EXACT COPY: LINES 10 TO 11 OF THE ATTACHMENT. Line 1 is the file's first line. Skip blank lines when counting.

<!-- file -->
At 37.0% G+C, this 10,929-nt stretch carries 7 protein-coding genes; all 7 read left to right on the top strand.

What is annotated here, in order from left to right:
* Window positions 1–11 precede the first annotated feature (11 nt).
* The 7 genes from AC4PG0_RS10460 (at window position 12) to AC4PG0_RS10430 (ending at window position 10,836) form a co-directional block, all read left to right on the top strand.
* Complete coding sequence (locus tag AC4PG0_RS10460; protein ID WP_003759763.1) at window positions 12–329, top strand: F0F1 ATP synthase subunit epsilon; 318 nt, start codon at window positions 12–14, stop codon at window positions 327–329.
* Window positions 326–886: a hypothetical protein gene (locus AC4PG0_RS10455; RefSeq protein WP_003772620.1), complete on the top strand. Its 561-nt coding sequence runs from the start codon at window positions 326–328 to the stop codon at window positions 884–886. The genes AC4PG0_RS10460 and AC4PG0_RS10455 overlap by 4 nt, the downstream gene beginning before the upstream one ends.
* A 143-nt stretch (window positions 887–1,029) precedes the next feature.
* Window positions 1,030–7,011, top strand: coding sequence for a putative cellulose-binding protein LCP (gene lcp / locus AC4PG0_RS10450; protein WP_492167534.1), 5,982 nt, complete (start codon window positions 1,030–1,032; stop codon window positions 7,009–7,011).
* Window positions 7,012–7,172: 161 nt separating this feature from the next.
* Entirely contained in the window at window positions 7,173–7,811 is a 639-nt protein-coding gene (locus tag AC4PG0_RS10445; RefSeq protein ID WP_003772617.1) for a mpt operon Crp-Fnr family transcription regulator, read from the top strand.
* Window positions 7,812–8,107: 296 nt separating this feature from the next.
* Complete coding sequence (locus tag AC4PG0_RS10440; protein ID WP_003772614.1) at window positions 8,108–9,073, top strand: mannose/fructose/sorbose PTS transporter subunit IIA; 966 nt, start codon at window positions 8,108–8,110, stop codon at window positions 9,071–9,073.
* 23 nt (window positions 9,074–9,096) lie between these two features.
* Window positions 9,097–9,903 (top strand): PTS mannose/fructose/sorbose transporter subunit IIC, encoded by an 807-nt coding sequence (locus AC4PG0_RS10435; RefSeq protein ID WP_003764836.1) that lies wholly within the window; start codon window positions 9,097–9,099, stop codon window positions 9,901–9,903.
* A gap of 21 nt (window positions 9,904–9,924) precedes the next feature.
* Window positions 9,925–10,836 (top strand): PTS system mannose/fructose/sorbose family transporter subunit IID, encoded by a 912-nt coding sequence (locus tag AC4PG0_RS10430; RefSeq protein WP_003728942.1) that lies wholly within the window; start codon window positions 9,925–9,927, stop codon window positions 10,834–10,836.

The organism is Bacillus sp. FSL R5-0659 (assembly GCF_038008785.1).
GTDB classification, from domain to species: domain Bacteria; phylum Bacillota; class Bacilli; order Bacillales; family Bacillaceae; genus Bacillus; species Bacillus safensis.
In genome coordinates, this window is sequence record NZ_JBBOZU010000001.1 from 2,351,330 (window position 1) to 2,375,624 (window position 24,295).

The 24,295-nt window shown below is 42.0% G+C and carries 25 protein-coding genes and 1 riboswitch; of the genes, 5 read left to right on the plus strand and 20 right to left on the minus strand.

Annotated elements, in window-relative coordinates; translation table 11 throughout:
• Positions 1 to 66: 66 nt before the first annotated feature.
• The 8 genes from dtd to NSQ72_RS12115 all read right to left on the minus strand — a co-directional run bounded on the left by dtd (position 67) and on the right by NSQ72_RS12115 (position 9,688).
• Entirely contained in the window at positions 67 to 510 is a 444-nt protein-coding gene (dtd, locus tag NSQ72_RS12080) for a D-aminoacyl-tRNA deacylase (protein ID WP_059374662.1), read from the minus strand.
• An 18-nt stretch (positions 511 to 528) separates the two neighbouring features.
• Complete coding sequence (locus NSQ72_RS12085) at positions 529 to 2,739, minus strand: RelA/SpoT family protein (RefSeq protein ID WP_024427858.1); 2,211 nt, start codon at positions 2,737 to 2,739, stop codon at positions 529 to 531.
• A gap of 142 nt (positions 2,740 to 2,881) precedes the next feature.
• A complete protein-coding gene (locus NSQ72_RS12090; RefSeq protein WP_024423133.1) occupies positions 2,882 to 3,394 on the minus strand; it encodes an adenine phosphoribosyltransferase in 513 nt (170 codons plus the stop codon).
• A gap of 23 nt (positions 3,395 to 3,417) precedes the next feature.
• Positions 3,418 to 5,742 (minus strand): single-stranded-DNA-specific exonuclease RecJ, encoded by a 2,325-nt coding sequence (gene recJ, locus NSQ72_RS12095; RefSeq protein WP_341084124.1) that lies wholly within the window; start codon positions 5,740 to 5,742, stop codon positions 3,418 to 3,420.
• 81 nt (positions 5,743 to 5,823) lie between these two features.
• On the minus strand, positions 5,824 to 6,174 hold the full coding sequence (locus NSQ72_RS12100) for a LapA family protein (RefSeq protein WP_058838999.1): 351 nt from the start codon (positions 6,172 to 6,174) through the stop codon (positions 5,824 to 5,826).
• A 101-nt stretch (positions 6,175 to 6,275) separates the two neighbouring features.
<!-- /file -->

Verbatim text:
* Entirely contained in the window at window positions 7,173–7,811 is a 639-nt protein-coding gene (locus tag AC4PG0_RS10445; RefSeq protein ID WP_003772617.1) for a mpt operon Crp-Fnr family transcription regulator, read from the top strand.
* Window positions 7,812–8,107: 296 nt separating this feature from the next.